|Publication number||US4771982 A|
|Application number||US 07/021,923|
|Publication date||Sep 20, 1988|
|Filing date||Mar 5, 1987|
|Priority date||May 14, 1986|
|Publication number||021923, 07021923, US 4771982 A, US 4771982A, US-A-4771982, US4771982 A, US4771982A|
|Inventors||James A. Bodine, Judson S. Kuehn, William H. Silcox|
|Original Assignee||Chevron Research Company|
|Export Citation||BiBTeX, EndNote, RefMan|
|Patent Citations (9), Referenced by (35), Classifications (13), Legal Events (3)|
|External Links: USPTO, USPTO Assignment, Espacenet|
This is a continuation of application Ser. No. 863,205, filed May 14, 1986, now U.S. Pat. No. 4,681,298, dated Jul. 21, 1987.
This application is related to application Ser. No. 655,391, filed Sept. 27, 1984, now abandoned and application Ser. No. 655,393, filed Sept. 27, 1984 now U.S. Pat. No. 4,580,761.
This device relates to electrically actuated flow control devices. More specifically, to electromagnetic valves for use in subsea operations.
In oil drilling and producing operations, there exists a need for subsea valves they can be actuated from a remote location. Currently, subsea valves are employed that use hydraulic, manual, or electric controls, but these do not work perfectly for a variety of reasons. For example, hydraulic controls, when operated from a position above the water surface, require long hydraulic control lines which may rupture or suffer delays in actuation. Manually operated valves are likewise imperfect for obvious reasons, such as the need for divers or remotely operated vehicles, slow response time, possibly hazardous depths and water conditions, etc. Electric valves that are currently employed in subsea uses are small pilot valves that operate control systems rather than the main flowline. Once the electrically operated pilot valve is triggered, it, in turn, actuates a larger hydraulic valve to control the primary flowline. Since these pilot valves are small, capable of handling only a low fluid volume, and cannot be scaled up to a larger size (as the designs are not linear), they cannot be used in the primary system. Other objections to electric valves, in general, are that: some require continuous power in each valve position and therefore more energy, they may have components that are susceptible to wear which requires more frequent maintenance, they may be too large and complex, or the time response for actuation may be too slow. Consequently, many of these designs are not feasible for subsea applications.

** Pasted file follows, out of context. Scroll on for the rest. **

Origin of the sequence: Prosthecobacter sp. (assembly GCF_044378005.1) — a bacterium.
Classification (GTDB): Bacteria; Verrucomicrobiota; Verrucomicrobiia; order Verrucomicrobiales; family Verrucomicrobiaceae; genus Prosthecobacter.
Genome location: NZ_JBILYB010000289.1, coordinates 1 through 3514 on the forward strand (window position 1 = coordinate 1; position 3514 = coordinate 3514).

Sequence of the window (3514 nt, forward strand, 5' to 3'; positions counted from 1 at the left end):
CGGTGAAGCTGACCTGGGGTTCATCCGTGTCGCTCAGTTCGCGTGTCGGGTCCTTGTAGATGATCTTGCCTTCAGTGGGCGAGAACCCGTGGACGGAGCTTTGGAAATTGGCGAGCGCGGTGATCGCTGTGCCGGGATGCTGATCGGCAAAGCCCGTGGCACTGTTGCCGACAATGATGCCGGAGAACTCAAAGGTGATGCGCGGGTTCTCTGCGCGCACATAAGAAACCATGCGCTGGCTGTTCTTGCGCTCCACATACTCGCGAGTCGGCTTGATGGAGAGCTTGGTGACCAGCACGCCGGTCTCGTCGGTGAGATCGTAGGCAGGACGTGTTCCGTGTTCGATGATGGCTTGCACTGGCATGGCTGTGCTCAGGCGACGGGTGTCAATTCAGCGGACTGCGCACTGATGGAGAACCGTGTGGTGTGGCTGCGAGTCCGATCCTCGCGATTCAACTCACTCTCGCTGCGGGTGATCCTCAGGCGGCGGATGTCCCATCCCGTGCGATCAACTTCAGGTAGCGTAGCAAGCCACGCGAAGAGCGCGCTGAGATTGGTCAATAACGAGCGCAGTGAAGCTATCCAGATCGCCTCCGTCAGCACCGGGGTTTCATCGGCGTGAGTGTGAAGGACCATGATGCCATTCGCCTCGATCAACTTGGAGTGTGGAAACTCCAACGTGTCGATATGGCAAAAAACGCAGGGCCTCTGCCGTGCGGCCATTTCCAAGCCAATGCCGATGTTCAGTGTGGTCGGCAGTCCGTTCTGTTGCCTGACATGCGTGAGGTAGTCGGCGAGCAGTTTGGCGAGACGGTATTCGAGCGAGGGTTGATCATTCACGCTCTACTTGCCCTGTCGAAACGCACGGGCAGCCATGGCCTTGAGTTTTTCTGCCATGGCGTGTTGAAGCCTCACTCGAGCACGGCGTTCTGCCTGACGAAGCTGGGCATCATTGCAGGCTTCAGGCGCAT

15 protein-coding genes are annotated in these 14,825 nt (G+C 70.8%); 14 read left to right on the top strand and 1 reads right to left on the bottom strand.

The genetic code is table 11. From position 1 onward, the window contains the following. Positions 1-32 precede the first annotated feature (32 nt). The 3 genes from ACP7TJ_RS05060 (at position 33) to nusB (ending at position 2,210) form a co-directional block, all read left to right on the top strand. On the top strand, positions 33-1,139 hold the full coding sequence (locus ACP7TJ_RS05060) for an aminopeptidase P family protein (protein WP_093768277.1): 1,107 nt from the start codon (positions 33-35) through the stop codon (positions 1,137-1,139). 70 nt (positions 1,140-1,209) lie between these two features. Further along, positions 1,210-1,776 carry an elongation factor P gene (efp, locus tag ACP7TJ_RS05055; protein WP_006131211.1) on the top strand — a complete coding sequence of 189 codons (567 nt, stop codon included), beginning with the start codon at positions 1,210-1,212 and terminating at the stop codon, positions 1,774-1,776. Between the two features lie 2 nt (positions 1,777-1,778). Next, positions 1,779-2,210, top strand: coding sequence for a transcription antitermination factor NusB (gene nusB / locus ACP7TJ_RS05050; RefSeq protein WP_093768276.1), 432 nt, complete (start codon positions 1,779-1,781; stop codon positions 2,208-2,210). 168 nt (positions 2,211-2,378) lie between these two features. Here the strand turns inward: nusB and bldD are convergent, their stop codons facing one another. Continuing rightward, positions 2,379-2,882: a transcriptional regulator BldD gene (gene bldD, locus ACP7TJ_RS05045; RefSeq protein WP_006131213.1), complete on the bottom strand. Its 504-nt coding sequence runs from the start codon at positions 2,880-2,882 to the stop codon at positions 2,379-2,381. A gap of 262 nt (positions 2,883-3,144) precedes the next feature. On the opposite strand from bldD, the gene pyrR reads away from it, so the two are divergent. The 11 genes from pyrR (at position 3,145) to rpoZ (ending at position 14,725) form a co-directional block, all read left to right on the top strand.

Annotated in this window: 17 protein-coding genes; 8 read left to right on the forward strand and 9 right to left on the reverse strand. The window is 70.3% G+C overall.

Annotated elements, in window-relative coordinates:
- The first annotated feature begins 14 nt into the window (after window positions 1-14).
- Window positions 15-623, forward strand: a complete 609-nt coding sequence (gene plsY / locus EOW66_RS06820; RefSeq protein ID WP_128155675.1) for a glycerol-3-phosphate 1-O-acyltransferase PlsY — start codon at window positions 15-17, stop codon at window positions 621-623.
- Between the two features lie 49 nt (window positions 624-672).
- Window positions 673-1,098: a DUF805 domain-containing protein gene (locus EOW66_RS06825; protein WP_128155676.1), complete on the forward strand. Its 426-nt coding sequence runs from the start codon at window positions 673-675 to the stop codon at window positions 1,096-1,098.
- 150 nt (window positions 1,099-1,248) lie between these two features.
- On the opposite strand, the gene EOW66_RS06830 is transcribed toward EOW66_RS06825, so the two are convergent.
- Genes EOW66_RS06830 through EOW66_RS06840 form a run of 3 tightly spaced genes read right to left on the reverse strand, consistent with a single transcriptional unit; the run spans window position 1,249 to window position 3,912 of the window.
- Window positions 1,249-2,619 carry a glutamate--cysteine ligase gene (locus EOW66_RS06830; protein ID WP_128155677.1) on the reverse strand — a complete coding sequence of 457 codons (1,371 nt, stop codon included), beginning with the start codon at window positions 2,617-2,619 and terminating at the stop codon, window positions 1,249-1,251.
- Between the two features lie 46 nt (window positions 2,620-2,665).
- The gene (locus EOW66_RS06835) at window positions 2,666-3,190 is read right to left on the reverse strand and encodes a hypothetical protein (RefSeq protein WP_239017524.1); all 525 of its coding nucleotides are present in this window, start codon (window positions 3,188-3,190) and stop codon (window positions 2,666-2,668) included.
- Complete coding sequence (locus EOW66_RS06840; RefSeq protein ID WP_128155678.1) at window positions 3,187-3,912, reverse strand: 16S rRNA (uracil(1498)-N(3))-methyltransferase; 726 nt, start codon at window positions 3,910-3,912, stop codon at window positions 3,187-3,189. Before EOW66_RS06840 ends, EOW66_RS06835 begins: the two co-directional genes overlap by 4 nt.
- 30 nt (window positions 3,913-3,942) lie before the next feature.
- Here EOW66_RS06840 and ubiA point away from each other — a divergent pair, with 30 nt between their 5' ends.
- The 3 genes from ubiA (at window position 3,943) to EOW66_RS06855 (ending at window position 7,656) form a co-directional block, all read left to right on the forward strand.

Examples of electromagnetic valves or ones that use windings: Gast et al., U.S. Pat. No. 4,392,632; Lynes et al., U.S. Pat. No. 3,484,074; Kawata et al., U.S. Pat. No. 4,350,319; Hashimoto, U.S. Pat. No. 4,286,767; and Inada et al., U.S. Pat. No. 4,346,736. Magnetically actuated pilot valves are illustrated by: Kah, U.S. Pat. Nos. 4,349,045 and 4,320,023, and Raymond, U.S. Pat. No. 4,053,137.
For these reasons, it is an object of this invention to provide a remotely actuable primary valve for use in the main flowline that is efficient, highly reliable, and preferably simple. It is a further object of this invention to reduce the subsea valve operator size, decrease the response time, and eliminate the need for costly hydraulic umbilicals.
Generally speaking, the present invention relates to a main flowline electromagnetic valve for subsea applications. It comprises a slidable core, made of a ferrous material, placed within a valve body. The core has an aperture, which, when placed in communication with an aperture in the valve body, allows fluid to pass through the valve. The valve body also has a passage or space for the core to slide and is defined at one end by an electromagnet and at the other by a coil spring. Main windings are wrapped within the valve body passage in such a way that they encircle the slidable core member. Smaller, lower energy windings are also wrapped around the electromagnet in the upper valve core.
To operate the valve, current is applied to the main windings to energize them. This creates a directional magnetic field and causes the core member to move from a closed position to one in which the core aperture is in communication with the valve aperture. The core is held there by the attractive force between the energized electromagnet and the core. When the operator wishes to close the valve, all that is required is to cut the power to the windings in the electromagnet as the gate design is a fail-close valve. When current is stopped, the electromagnet is de-energized and can no longer hold onto the core. Consequently, the coil spring returns the core to the original, closed position.
FIG. 1 is a sectional view of the preferred form of apparatus in accordance with the present invention, and
FIG. 2 is a perspective view of the preferred form of the invention with portions broken away for clarity of presentation.